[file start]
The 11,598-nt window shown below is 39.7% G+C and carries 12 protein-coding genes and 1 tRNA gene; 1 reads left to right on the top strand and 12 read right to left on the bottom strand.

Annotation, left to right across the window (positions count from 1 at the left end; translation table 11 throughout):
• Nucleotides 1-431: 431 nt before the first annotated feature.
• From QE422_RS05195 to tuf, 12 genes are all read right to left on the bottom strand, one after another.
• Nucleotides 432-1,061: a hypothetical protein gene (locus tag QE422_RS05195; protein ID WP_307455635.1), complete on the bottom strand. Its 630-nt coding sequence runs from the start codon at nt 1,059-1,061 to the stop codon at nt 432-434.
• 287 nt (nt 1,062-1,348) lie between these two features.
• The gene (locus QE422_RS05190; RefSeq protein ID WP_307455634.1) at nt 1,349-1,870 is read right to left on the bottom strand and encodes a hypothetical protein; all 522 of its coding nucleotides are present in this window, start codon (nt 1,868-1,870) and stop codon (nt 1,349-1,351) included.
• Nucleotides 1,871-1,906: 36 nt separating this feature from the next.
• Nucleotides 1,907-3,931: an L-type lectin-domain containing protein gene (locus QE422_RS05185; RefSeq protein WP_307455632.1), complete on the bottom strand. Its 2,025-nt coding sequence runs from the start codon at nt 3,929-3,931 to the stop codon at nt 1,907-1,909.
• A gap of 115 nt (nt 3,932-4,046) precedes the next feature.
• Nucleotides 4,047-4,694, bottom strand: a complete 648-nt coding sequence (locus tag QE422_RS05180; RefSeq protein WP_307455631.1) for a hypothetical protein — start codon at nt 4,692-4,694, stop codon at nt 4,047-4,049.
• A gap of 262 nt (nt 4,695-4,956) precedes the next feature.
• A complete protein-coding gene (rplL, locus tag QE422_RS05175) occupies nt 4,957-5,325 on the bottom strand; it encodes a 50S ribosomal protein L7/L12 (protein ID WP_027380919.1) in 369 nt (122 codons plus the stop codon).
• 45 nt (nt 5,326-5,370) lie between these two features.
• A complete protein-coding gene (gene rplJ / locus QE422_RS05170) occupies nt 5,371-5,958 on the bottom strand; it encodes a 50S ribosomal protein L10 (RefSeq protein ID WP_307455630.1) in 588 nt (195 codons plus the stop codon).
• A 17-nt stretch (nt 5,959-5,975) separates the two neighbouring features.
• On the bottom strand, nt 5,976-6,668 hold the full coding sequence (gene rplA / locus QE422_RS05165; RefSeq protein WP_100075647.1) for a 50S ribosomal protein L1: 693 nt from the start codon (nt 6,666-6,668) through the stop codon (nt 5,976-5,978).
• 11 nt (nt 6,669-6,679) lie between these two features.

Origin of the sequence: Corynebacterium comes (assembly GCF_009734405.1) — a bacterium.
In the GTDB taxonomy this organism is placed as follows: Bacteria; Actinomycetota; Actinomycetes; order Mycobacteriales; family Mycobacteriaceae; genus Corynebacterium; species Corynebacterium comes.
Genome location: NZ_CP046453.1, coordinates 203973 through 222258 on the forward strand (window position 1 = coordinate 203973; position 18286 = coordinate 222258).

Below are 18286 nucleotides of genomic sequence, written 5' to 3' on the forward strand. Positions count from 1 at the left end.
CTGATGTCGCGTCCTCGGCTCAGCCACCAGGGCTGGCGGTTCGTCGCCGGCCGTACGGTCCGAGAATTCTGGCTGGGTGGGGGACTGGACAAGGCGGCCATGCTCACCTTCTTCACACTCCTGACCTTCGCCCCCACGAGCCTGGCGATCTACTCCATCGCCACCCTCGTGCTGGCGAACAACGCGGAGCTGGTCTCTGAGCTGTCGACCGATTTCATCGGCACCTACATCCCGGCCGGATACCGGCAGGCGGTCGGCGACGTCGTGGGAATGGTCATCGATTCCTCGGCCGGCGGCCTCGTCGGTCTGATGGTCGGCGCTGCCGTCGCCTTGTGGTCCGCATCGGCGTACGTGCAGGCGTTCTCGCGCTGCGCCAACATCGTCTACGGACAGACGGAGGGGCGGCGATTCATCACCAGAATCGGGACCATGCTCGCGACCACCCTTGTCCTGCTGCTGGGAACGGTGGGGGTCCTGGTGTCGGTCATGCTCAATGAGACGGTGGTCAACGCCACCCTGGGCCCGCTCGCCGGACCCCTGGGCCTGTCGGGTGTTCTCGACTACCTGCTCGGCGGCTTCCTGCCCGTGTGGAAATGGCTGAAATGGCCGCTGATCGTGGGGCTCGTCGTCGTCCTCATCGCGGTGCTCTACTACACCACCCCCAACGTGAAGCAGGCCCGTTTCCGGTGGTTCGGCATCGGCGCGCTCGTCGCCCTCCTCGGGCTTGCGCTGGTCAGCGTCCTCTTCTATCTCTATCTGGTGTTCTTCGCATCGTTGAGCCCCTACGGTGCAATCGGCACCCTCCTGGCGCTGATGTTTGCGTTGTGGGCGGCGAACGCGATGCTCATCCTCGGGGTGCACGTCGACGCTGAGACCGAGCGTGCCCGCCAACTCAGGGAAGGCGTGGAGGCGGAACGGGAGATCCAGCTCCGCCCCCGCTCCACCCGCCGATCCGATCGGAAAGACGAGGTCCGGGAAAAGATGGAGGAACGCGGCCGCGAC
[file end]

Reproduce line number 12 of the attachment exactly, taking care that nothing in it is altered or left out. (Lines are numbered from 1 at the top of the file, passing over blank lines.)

• A gap of 262 nt (nt 4,695-4,956) precedes the next feature.